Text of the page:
Daisy Nationals encourages marksmanship and education for youth

For the first time in the 57-year history of the Daisy National BB Gun Championship Match (Daisy Nationals), the new Top Gun Shoot Off will see competitors attempt to win money intended to defray the costs of higher education. At the end of the regular Daisy Nationals competition, the top 10 individual scorers will shoot a 10-shot competition, standing only, for a chance to win up to $3,000. Each participant in the Top-Gun Shoot Off will take home at least $500. The top three individual total scorers in the regular Daisy Nationals competition will also win money and advance to the Top Gun Shoot Off. The top scorer gets $1,500, the second gets $1,000 and the third gets $500.

The top three teams at the 2024 Daisy Nationals will also benefit. The 2024 National Champion team will receive $3,000 in Daisy credits, the Silver Medal team will win $2,000 in credits and the Bronze team will receive $1,000. This money will allow these top-performing teams to get the equipment they need to compete for free.

The Daisy Nationals brings youth teams ages 8 to 15 from across the country to the Rogers Convention Center to compete in the BB Gun Shooting National Championship. This NRA-sanctioned 5-meter, 4-position competition is in its 57th yeare years and crowns individual and team national champions.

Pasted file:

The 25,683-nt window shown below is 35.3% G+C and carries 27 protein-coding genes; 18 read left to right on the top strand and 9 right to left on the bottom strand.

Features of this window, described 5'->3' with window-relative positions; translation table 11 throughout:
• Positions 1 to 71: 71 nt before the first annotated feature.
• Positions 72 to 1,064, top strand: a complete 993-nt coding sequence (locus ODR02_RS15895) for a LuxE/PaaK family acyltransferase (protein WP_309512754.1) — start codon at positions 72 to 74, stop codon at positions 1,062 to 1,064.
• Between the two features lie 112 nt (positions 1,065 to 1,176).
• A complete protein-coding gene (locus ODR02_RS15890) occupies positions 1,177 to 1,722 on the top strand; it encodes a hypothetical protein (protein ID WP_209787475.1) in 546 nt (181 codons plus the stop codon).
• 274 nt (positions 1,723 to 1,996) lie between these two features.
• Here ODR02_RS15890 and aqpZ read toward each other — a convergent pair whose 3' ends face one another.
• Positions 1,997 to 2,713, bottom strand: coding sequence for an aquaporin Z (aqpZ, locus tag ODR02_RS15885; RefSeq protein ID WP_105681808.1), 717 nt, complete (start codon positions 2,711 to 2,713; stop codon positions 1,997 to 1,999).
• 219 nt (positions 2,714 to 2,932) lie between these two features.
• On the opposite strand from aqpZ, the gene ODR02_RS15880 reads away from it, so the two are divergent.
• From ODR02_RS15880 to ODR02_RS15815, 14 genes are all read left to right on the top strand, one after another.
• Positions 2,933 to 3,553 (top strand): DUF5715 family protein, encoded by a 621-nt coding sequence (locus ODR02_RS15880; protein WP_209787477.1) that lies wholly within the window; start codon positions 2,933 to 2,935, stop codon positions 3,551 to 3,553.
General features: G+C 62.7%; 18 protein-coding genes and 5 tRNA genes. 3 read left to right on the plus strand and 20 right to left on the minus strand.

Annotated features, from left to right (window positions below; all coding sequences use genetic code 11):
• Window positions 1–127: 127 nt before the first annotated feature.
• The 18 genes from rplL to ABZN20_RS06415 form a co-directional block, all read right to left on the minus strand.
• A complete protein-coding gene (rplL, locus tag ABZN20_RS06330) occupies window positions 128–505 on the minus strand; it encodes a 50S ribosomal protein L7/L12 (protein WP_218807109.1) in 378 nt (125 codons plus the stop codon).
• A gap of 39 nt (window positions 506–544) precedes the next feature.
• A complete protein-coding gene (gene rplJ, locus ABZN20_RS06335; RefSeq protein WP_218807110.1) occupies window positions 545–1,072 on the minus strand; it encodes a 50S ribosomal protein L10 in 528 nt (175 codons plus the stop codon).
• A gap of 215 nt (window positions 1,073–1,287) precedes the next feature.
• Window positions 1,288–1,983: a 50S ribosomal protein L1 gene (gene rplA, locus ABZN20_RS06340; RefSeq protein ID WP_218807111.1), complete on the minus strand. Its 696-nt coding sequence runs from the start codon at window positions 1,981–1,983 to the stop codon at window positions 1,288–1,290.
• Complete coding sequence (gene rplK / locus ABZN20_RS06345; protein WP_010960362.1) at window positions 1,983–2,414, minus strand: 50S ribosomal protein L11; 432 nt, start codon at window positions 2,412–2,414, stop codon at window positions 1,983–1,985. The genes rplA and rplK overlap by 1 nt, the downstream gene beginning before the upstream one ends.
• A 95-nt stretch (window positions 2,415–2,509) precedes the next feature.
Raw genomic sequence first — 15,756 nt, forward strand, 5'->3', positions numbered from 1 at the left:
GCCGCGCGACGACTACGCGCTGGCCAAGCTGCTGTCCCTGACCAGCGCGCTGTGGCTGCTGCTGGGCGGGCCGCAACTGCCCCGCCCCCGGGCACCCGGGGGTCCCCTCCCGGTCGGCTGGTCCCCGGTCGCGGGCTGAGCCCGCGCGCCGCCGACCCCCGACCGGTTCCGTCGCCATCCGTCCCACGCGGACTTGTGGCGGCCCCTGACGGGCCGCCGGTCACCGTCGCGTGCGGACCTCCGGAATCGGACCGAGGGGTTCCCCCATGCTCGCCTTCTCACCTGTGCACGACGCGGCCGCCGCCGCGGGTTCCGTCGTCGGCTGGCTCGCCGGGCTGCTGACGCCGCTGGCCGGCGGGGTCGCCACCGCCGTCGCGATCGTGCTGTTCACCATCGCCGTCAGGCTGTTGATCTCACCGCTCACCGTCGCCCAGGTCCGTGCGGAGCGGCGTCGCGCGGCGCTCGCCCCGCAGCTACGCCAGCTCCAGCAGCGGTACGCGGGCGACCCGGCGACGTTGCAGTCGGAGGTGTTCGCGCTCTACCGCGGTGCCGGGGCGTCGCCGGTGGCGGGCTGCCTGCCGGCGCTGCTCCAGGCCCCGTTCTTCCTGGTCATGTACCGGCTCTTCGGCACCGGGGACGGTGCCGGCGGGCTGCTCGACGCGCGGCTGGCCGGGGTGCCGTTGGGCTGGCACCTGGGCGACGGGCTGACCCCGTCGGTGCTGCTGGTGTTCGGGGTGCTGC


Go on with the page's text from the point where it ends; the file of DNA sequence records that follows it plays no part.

Teams consist of five shooters and two alternates. These teams have practiced and competed all year for a chance to qualify for the Daisy Nationals and must finish in the top three in a state meet to receive an invitation. During the competition, participants shoot at an official target placed five meters away. They shoot 10 shots in standing, 10 in sitting, 10 in kneeling and 10 in prone shooting positions. All participants shoot a Daisy Model 499B, touted as the most accurate five-meter BB gun in the world.

Each shot is worth a maximum of 10 points, with a total of 400 possible, but each participant must also take a test covering gun safety and general gun/competition knowledge. The test is worth 100 points, so each participant shoots for 500 points. The Daisy Nationals record score was set two years ago by Zoe Dissing of South Dakota, who shot an incredible 494.

But it’s not just the competition that makes the Daisy Nationals a hit with young people. Events and fun ensure that these three days are completely dedicated to the children. There will be costume, car decorating and other contests sponsored by Academy Sports & Outdoors and Bass Pro Shops, Barter Bar (an evening trading items from their area) and an evening at the Rogers Aquatic Center.

As usual, teams come from as far away as Oregon to compete, with South Dakota, Virginia and Georgia also among the total fifteen states represented. Many of these teams have competed in the Daisy Nationals every summer for the past decade. Any organization can start a BB Team, but most come from the 4-H Shooting Sports program. No matter where they come from, new teams must complete a 10-hour Daisy Shooting Sports Curriculum before they ever pick up a BB gun.

“Some coaches bring their teams every year,” said Lawrence Taylor, director of Daisy Public Relations. “I don’t know the exact number, but I do know that coach Howard Baker has taken his Oregon Timber Beasts to the Nationals 18 or 19 years in a row, maybe 20 years.”

Early registration begins on June 30th, after which participants will be assigned their practice time and take the safety test on July 1st. The competition kicks off for the next two days and the closing ceremonies end on July 3, just in time to head to the Rogers Aquatics Center for the end-of-competition party. For more information, visit

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